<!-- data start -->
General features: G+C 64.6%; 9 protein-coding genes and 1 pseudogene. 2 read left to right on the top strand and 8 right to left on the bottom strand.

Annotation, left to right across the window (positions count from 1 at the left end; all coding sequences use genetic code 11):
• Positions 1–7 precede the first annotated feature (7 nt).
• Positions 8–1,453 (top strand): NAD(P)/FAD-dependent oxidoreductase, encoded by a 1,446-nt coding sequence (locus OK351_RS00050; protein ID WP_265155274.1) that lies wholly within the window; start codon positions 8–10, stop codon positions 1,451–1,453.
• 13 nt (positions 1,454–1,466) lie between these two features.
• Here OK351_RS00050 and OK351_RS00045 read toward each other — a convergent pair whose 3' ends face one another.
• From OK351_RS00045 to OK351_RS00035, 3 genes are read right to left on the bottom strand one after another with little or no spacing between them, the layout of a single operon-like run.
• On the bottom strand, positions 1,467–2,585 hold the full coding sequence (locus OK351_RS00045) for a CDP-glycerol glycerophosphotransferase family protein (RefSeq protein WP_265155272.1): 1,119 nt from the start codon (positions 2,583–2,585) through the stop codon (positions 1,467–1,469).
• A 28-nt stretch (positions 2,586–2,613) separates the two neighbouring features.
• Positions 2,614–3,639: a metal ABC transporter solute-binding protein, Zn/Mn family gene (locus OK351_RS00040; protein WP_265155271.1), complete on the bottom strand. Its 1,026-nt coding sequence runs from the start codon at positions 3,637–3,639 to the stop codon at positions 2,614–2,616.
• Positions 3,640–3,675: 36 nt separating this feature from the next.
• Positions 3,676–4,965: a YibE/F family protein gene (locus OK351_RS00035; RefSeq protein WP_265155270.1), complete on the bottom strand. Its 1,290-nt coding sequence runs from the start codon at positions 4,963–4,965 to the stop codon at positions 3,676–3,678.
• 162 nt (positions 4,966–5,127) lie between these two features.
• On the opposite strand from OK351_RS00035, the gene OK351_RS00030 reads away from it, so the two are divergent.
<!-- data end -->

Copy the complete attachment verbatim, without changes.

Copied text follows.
General features: G+C 64.6%; 9 protein-coding genes and 1 pseudogene. 2 read left to right on the top strand and 8 right to left on the bottom strand.

Annotation, left to right across the window (positions count from 1 at the left end; all coding sequences use genetic code 11):
• Positions 1–7 precede the first annotated feature (7 nt).
• Positions 8–1,453 (top strand): NAD(P)/FAD-dependent oxidoreductase, encoded by a 1,446-nt coding sequence (locus OK351_RS00050; protein ID WP_265155274.1) that lies wholly within the window; start codon positions 8–10, stop codon positions 1,451–1,453.
• 13 nt (positions 1,454–1,466) lie between these two features.
• Here OK351_RS00050 and OK351_RS00045 read toward each other — a convergent pair whose 3' ends face one another.
• From OK351_RS00045 to OK351_RS00035, 3 genes are read right to left on the bottom strand one after another with little or no spacing between them, the layout of a single operon-like run.
• On the bottom strand, positions 1,467–2,585 hold the full coding sequence (locus OK351_RS00045) for a CDP-glycerol glycerophosphotransferase family protein (RefSeq protein WP_265155272.1): 1,119 nt from the start codon (positions 2,583–2,585) through the stop codon (positions 1,467–1,469).
• A 28-nt stretch (positions 2,586–2,613) separates the two neighbouring features.
• Positions 2,614–3,639: a metal ABC transporter solute-binding protein, Zn/Mn family gene (locus OK351_RS00040; protein WP_265155271.1), complete on the bottom strand. Its 1,026-nt coding sequence runs from the start codon at positions 3,637–3,639 to the stop codon at positions 2,614–2,616.
• Positions 3,640–3,675: 36 nt separating this feature from the next.
• Positions 3,676–4,965: a YibE/F family protein gene (locus OK351_RS00035; RefSeq protein WP_265155270.1), complete on the bottom strand. Its 1,290-nt coding sequence runs from the start codon at positions 4,963–4,965 to the stop codon at positions 3,676–3,678.
• 162 nt (positions 4,966–5,127) lie between these two features.
• On the opposite strand from OK351_RS00035, the gene OK351_RS00030 reads away from it, so the two are divergent.